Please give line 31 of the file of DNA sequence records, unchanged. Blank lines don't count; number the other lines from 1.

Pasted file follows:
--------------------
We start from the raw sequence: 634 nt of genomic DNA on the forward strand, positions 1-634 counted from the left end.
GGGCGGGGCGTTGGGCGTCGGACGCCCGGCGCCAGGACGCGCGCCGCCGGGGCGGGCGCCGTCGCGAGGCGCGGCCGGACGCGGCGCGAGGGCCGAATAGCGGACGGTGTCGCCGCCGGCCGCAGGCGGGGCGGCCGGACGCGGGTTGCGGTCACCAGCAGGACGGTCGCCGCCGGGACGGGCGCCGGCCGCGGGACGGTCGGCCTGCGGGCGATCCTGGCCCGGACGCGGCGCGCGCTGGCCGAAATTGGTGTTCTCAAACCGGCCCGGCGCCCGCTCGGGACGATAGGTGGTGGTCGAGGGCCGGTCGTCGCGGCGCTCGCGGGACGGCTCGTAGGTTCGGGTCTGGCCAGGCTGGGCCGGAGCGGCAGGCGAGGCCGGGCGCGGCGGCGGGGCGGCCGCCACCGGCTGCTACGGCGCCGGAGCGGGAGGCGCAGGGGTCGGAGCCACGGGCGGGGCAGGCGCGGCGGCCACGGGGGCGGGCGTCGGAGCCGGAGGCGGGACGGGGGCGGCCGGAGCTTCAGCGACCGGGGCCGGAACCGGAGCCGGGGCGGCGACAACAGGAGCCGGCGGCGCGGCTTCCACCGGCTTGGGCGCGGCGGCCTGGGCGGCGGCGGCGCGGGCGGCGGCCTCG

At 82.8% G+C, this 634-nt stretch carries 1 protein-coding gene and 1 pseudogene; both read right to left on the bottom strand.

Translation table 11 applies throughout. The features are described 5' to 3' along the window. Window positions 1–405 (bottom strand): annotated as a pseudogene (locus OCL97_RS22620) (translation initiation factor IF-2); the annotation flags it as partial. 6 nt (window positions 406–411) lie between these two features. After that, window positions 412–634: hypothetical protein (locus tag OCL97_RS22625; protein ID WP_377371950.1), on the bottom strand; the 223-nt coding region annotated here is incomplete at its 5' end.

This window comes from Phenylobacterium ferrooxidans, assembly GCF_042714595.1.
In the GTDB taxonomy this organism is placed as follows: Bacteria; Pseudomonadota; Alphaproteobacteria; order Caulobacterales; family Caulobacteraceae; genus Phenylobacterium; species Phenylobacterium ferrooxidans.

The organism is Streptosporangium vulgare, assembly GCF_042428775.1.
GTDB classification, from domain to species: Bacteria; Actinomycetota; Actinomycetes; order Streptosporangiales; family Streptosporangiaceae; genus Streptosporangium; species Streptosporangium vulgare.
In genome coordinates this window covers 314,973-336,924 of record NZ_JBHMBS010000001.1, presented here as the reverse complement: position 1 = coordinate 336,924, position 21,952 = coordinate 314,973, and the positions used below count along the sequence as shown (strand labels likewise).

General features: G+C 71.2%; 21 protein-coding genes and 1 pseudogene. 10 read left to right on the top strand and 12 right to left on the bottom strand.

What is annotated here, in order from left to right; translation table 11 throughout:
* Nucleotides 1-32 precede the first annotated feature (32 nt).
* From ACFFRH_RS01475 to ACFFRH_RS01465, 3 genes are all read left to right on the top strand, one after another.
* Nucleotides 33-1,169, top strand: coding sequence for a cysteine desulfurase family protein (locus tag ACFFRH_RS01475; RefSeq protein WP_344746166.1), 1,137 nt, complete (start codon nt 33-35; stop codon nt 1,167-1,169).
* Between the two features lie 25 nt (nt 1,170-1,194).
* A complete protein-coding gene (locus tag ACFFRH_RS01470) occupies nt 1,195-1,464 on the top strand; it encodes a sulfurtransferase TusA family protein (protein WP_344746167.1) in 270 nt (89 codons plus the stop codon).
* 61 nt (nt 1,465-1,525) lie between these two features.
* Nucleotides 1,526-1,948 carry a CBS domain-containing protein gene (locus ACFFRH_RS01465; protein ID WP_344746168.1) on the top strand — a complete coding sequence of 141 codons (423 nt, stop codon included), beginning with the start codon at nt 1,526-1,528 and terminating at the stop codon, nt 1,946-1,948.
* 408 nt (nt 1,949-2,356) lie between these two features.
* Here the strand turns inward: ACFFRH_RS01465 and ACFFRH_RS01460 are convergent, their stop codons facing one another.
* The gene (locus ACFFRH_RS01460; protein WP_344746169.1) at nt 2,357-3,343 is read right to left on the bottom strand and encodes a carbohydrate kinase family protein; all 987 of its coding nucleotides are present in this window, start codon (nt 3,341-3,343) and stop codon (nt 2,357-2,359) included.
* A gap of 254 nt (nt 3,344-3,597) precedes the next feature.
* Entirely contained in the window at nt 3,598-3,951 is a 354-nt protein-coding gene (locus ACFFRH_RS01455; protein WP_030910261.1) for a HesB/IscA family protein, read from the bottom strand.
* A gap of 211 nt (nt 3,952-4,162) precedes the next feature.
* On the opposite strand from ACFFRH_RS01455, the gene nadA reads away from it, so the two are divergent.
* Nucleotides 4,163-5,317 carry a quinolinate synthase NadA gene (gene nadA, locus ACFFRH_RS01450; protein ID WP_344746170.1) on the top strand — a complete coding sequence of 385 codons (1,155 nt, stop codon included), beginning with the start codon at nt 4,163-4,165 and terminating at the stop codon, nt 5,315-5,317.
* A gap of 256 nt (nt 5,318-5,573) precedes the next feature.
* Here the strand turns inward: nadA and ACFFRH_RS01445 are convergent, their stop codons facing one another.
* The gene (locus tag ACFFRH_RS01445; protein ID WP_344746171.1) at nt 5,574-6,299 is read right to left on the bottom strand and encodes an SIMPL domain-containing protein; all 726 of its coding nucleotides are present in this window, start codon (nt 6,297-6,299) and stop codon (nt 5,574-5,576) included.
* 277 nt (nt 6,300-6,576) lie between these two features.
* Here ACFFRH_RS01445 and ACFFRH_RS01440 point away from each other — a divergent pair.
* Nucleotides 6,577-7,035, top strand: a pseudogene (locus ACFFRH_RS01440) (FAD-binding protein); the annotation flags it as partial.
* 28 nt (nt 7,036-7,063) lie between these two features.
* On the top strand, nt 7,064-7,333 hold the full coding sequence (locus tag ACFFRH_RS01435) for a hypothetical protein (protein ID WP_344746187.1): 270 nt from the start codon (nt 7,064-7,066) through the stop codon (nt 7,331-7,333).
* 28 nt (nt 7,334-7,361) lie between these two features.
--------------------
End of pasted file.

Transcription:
* Here ACFFRH_RS01445 and ACFFRH_RS01440 point away from each other — a divergent pair.